Skip to Main Content

Biotech Exec Hosted by Trump Butters Up FDA Chief

John F. Crowley
John F. Crowley (Photo: Emerphoto / Wikimedia Commons)

How did biotech executive John F. Crowley, who President Donald Trump singled out for praise in a February address to Congress, move a stalled experimental drug called migalastat onto a fast track for review at the Food and Drug Administration this year?

Crowley’s efforts to advance the drug included a personal appeal to Trump’s newly confirmed FDA commissioner, Scott Gottlieb, who is himself a veteran of the biotech industry, documents obtained by the Project On Government Oversight show.

Before becoming FDA Commissioner, Gottlieb was a venture partner at New Enterprise Associates.  That venture capital firm was a major investor in the company Crowley heads, Amicus Therapeutics, according to securities filings.

Crowley’s outreach to Gottlieb offers a glimpse of the drug industry’s interactions with the FDA.  Concerns about the agency’s relationship with companies it oversees are nothing new, but, given his industry background, Gottlieb’s appointment reinforced them.

On May 16, 2017, Crowley sent Gottlieb a handwritten note addressing the commissioner on a first-name basis.

“Scott, Congratulations, again!” Crowley began.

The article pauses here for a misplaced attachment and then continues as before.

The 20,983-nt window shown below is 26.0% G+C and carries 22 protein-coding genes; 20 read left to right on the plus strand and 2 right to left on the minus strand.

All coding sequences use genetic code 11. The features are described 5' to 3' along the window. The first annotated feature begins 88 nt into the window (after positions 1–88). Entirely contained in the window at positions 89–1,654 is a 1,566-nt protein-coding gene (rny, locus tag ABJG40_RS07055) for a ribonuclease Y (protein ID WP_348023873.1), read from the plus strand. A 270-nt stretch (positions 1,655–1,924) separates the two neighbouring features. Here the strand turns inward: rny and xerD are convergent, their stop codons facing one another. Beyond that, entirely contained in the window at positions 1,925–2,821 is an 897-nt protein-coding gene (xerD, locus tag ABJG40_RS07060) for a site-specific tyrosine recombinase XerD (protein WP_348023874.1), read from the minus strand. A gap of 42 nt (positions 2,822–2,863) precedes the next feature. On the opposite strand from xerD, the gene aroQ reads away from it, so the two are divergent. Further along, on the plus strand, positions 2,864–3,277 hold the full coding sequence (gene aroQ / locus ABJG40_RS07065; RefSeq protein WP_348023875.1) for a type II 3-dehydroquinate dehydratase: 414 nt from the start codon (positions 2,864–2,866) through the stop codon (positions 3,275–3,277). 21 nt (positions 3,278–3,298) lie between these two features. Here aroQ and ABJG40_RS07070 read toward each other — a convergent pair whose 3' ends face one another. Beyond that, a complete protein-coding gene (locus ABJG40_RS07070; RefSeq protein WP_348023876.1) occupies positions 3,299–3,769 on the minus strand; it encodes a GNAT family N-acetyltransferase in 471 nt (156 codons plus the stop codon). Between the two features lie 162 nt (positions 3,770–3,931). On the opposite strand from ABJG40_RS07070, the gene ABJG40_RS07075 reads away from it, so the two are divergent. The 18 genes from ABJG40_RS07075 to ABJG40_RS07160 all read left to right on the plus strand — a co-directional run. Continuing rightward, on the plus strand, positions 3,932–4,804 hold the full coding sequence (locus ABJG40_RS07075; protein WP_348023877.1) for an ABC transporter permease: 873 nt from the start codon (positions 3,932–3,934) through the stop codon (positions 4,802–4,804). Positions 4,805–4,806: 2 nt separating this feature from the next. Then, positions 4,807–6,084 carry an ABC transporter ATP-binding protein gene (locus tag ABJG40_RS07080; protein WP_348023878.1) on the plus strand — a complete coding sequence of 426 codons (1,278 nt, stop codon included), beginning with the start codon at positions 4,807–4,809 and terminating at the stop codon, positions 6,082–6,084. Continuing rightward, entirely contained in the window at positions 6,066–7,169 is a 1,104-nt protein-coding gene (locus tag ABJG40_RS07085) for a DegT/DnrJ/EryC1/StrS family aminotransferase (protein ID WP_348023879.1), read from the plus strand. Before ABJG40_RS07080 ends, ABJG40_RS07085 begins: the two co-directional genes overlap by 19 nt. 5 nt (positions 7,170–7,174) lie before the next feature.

Alluding to an earlier conversation between the two, the note flattered Gottlieb.

“As discussed, the hopes and well being of so many living with rare, devastating diseases rests now with your great leadership and wisdom.”

Then the note got down to business.

“Thanks for your attention to the attached.  All the Best, John”

“The attached” was a formal “Dear Dr. Gottlieb” letter bearing the same date and explaining how Amicus hoped the FDA would consider the experimental drug based on data already in hand instead of requiring another study.  Crowley wrote that conducting the additional research was “not feasible in a reasonable amount of time.”  It would take another five to seven years, he said.

Crowley closed by thanking Gottlieb for his “extraordinary sacrifice in serving in this important role.”

POGO obtained the records from the FDA through the Freedom of Information Act.

Another document provided by the FDA contains internal tracking information indicating that, on May 18, material Crowley sent Gottlieb about migalastat was referred to a staff member in the FDA unit that had called for the additional study.

Weeks later, on July 11, Amicus announced a major breakthrough in its quest for FDA approval.

“An additional Phase 3 study previously requested by the Agency to assess Gastrointestinal (GI) symptoms is no longer required prior to an NDA submission,” the company news release said.

In other words, the FDA had given Amicus a green light to submit a so-called new drug application asking the FDA to approve the product for sale in the United States.

"This guidance from the FDA marks a tremendous step forward,” Crowley said in the company news release.  “Today is a seminal moment in the development of migalastat,” he added.

The company’s stock price rose by 25.9 percent that day.